Yocum Ridge

An 8 mile hike with a stop at Ramona Falls, lots of elevation gain, spectacular views of the peak of Mount Hood and the Cascade Range, wild flowers galore, a breath-taking sunset, not a soul in sight, lots of coffee, and 8 miles back... all just an hour's drive from Portland.  Our latest backpacking adventure took us to Yocum Ridge and it was awesome.

(Barry's backpack is the little red dot in the right hand side of the second photo.)


Campylovacter and the Super Moon

When I mentioned that Barry and I weren't feeling well last week, I thought we were on the healing end of what was just a bad weekend.  I had no idea how much worse things were going to get.  Barry and I both dealt with fevers, aches and pains, and extremely upset stomachs for several days.  After I found myself writhing on the floor in fetal position and in tears due to insane abdominal pain, my doctor ordered a CT scan.  Apparently my insides did not look good.  The tech who read the results asked my doctor if I'd been to Africa recently.  Um, no.  But another test revealed that a nasty bacterial infection was wreaking havoc on my intestines.  Barry's, too.  A week of misery and a round of antibiotics later, we finally felt human again.  Having lost one weekend to illness, we were more determined than ever to have a wonderful weekend.  After shaking the campylovacter bug and with a super moon falling on our days off, we decided that a backpacking trip to Mount St. Helens was in order.



We hiked up to the Plains of Abraham for an unobstructed view of the moon, watched it rise over the practically treeless landscape, and slept nearby on the pumice deposits.  It was my first camping experience without a tent, sleeping in the open air under the stars, and it was spectacular.  The temperature was just right, the sky was stunning, and aside from two guys on mountain bikes, we had the scenery all to ourselves.  It was perfect.  Campylovacter be damned!  We're back and determined to backpack the hell out of the rest of this summer.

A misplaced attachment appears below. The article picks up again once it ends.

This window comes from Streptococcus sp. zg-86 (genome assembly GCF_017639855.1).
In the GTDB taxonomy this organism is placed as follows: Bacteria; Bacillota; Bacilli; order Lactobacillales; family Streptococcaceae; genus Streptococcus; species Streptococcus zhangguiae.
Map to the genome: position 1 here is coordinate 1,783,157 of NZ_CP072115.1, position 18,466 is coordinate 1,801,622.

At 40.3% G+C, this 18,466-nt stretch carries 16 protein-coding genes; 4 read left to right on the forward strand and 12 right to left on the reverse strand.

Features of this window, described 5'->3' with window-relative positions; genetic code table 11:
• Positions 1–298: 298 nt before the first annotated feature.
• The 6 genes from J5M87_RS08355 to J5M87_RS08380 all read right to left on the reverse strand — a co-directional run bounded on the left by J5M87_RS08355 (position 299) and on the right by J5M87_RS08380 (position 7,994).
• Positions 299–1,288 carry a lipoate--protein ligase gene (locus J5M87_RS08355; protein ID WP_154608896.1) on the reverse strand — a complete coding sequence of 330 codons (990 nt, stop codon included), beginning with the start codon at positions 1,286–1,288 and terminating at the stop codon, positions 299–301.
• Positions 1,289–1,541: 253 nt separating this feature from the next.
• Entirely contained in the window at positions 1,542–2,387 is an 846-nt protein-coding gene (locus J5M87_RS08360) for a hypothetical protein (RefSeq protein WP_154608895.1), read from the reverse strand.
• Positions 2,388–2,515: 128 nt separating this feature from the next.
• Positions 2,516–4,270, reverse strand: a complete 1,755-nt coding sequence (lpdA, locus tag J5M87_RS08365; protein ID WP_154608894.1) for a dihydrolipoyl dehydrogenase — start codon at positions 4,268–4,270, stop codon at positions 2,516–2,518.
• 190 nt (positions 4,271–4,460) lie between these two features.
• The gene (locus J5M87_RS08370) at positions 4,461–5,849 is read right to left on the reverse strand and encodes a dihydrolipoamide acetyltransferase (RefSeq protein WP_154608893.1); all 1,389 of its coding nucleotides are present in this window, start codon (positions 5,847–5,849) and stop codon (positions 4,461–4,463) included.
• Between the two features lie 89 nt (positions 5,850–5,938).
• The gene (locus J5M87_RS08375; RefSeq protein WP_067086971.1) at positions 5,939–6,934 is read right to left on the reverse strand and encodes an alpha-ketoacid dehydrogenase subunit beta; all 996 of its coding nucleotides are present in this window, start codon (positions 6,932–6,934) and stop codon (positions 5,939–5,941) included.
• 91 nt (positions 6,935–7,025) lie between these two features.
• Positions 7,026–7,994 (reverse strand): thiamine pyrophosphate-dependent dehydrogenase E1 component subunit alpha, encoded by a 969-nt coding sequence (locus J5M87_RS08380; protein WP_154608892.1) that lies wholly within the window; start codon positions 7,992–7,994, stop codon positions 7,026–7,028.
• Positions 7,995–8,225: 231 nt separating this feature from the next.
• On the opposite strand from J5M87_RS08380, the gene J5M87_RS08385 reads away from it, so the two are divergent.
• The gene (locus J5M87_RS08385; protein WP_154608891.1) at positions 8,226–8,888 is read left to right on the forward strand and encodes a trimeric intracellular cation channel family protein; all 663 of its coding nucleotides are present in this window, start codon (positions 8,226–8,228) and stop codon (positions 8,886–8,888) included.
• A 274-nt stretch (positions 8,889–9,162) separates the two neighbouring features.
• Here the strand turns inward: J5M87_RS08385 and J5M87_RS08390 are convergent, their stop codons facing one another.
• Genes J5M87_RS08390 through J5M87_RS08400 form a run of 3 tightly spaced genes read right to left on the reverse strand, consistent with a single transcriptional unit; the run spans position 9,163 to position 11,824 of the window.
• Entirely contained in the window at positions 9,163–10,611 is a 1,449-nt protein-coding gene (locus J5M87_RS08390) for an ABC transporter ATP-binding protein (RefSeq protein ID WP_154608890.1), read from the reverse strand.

Super Duper Sale













All those earrings up there?  $7 and $10 a pair.  And currently 100% of sales go to Portland's Friends of the Children.  Take a few pairs home with you!  In the sulu-design shop now.


I Got What I Asked For

I said we needed a weekend in Portland - no hiking, no backpacking, mosquito-free.  We got it.  Big... because we were cooped up in the apartment all weekend, both of us ragingly sick.  We're on the tail end of two miserable days now, but we're both exhausted and bummed to have missed a beautiful weekend in the city.  In between taking naps and groaning in pain on the sofa, I tried to be as productive as I could so the weekend didn't feel like a total waste.  Kitchen cupboards were cleaned.  Teak furniture was oiled.  Plants were tended to.  And jewelry was made.  Lots of it.  Turns out I was more productive this weekend than I have been in a while.  Maybe getting sick was just what I needed.


Soon I'll feel up to making jewelry drop-offs to Portland boutiques.  Until then, you can still find necklaces and earrings in my sulu-design shop, with 100% of selling price going to Portland's Friends of the Children.


We Join this Mosquito-Infested Weekend Already in Progress

Barry and I headed for the mountains right after work last weekend to go backpacking along a trail that loops the peak of Mt. Adams.  We planned a short, two-night trip: night one in the campsite at the trail head, night two on Crystal Lake - 12 miles away and just a bit off the marked trail according to the maps we consulted.  On day two, by the time we'd hiked the 12 or so miles into the lake's vicinity, I was exhausted and ready to set up camp for the night.  The last mile or so of the hike had been pretty brutal with swarms of attacking mosquitoes.  Unable to find our way to the lake (Barry could have found it, I'm sure, if I'd had the energy to follow him) and covered in bites, we finally gave in and abandoned the idea of sleeping near the lake.  We hiked back in the direction we'd come for a mile or two and (after I'd cried a few tears that I didn't let Barry see) we set up our tent in the middle of what turned out to be a beautiful mountainside meadow with a gorgeous view of the Mt. Adam's peak.  The mosquitoes by that point were relentless, though, so there wasn't much to do but hunker down in the tent, eat granola bars, and read (note to self: if the book that you're in the middle of happens to be a hard-bound, 400 page book at the time you're going on a backpacking trip, start a new, shorter paperback).  I fell asleep by 7, slept fitfully due to a sore body and gnawed up skin, and woke up to a gorgeous sky full of blazing stars. I went back to sleep until the next morning to find the mosquitoes still at it.  We packed up camp faster than we've ever done, forgoing our morning coffee to head back to our starting point.  I'd felt pretty desperate the night before but found myself renewed by the amazing views of the surrounding mountain peaks and the beautiful lines of the trees around us, many of which had been scarred by a fire in the recent past.  By the time Barry and I got back to our car, all of the horrible (truly, truly horrible) feelings I'd had about our trip the night before were erased.  With a clear mind and happily aching legs, we took off for Hood River (a beer at Pfriem is always a nice way to end a weekend in the mountains).  The lingering mosquito bites this week made us come to the realization that it's time to spend a weekend in good old Portland.